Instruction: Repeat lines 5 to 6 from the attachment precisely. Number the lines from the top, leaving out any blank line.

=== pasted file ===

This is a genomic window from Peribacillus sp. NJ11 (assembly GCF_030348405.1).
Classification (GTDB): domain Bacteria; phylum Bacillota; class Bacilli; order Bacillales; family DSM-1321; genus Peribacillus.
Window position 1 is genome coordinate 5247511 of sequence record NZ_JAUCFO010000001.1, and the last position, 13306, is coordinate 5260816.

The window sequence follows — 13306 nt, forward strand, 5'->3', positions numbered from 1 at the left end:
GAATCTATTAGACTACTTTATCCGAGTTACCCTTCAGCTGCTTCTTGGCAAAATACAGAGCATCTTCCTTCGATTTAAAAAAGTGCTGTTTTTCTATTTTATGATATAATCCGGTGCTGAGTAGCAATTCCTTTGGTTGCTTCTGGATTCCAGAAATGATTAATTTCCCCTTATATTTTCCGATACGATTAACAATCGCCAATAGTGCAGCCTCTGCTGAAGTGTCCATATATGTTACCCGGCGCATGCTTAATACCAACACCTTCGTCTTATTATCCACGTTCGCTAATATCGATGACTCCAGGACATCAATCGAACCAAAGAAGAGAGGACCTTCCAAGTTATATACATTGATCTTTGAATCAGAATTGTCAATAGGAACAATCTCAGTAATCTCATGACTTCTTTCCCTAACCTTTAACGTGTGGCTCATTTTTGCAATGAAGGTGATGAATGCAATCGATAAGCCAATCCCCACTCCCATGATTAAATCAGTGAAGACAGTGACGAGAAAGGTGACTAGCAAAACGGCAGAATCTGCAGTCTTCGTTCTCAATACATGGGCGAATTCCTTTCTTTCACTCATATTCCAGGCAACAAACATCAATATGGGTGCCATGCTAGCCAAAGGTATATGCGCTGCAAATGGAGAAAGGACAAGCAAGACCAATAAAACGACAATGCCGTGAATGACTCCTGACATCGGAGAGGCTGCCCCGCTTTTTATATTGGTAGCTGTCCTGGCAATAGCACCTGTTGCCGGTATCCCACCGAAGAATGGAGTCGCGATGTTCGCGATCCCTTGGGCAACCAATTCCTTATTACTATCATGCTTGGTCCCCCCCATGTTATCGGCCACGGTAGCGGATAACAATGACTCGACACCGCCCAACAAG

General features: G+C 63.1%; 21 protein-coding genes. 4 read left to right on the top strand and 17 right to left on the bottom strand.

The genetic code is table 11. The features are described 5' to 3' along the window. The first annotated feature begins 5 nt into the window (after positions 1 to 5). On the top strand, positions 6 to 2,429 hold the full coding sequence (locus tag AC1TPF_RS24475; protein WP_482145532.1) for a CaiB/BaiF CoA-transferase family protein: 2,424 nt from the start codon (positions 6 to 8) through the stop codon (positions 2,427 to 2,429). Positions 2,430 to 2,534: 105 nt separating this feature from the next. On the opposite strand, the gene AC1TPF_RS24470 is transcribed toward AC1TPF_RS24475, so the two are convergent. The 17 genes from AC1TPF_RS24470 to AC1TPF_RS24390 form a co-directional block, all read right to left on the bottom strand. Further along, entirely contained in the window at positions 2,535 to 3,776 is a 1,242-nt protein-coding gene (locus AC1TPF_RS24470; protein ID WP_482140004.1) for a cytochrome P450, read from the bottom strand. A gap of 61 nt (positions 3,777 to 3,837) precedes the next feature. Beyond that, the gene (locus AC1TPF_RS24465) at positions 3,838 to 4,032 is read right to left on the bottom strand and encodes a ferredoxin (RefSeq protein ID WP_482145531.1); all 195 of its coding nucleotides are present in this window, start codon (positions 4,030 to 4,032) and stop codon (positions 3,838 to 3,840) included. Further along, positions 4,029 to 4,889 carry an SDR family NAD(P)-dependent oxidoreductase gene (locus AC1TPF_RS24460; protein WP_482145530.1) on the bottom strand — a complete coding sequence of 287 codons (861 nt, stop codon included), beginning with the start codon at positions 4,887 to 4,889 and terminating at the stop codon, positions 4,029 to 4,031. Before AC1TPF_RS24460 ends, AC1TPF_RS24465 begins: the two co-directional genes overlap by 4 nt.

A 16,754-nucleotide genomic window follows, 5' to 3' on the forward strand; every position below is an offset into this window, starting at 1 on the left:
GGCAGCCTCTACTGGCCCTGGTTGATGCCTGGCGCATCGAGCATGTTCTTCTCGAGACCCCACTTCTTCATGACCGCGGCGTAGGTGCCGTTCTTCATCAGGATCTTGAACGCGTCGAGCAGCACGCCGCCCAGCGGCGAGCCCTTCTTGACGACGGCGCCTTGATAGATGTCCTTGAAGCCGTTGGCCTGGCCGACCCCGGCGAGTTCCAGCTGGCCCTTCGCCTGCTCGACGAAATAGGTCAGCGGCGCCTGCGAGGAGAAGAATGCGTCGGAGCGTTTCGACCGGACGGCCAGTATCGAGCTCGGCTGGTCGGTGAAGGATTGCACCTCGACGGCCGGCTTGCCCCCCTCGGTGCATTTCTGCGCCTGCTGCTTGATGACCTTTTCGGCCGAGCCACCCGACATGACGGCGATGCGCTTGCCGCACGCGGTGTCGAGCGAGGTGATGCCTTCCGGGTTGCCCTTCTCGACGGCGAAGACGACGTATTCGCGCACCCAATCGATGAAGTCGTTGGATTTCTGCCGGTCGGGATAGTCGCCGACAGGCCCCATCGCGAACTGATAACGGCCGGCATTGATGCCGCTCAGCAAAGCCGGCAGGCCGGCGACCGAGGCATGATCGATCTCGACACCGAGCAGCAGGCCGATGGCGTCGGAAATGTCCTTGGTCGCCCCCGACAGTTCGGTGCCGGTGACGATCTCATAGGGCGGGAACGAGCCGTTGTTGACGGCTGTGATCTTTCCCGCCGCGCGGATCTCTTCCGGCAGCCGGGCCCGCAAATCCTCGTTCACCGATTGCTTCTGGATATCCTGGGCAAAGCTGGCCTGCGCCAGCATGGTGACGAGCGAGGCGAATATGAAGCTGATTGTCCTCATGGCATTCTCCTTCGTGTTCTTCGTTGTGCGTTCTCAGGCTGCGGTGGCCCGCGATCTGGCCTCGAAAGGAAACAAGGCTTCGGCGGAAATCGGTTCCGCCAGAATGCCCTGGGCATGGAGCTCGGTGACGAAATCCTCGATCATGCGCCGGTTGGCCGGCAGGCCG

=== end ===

GAATCTATTAGACTACTTTATCCGAGTTACCCTTCAGCTGCTTCTTGGCAAAATACAGAGCATCTTCCTTCGATTTAAAAAAGTGCTGTTTTTCTATTTTATGATATAATCCGGTGCTGAGTAGCAATTCCTTTGGTTGCTTCTGGATTCCAGAAATGATTAATTTCCCCTTATATTTTCCGATACGATTAACAATCGCCAATAGTGCAGCCTCTGCTGAAGTGTCCATATATGTTACCCGGCGCATGCTTAATACCAACACCTTCGTCTTATTATCCACGTTCGCTAATATCGATGACTCCAGGACATCAATCGAACCAAAGAAGAGAGGACCTTCCAAGTTATATACATTGATCTTTGAATCAGAATTGTCAATAGGAACAATCTCAGTAATCTCATGACTTCTTTCCCTAACCTTTAACGTGTGGCTCATTTTTGCAATGAAGGTGATGAATGCAATCGATAAGCCAATCCCCACTCCCATGATTAAATCAGTGAAGACAGTGACGAGAAAGGTGACTAGCAAAACGGCAGAATCTGCAGTCTTCGTTCTCAATACATGGGCGAATTCCTTTCTTTCACTCATATTCCAGGCAACAAACATCAATATGGGTGCCATGCTAGCCAAAGGTATATGCGCTGCAAATGGAGAAAGGACAAGCAAGACCAATAAAACGACAATGCCGTGAATGACTCCTGACATCGGAGAGGCTGCCCCGCTTTTTATATTGGTAGCTGTCCTGGCAATAGCACCTGTTGCCGGTATCCCACCGAAGAATGGAGTCGCGATGTTCGCGATCCCTTGGGCAACCAATTCCTTATTACTATCATGCTTGGTCCCCCCCATGTTATCGGCCACGGTAGCGGATAACAATGACTCGACACCGCCCAACAAG

General features: G+C 63.1%; 21 protein-coding genes. 4 read left to right on the top strand and 17 right to left on the bottom strand.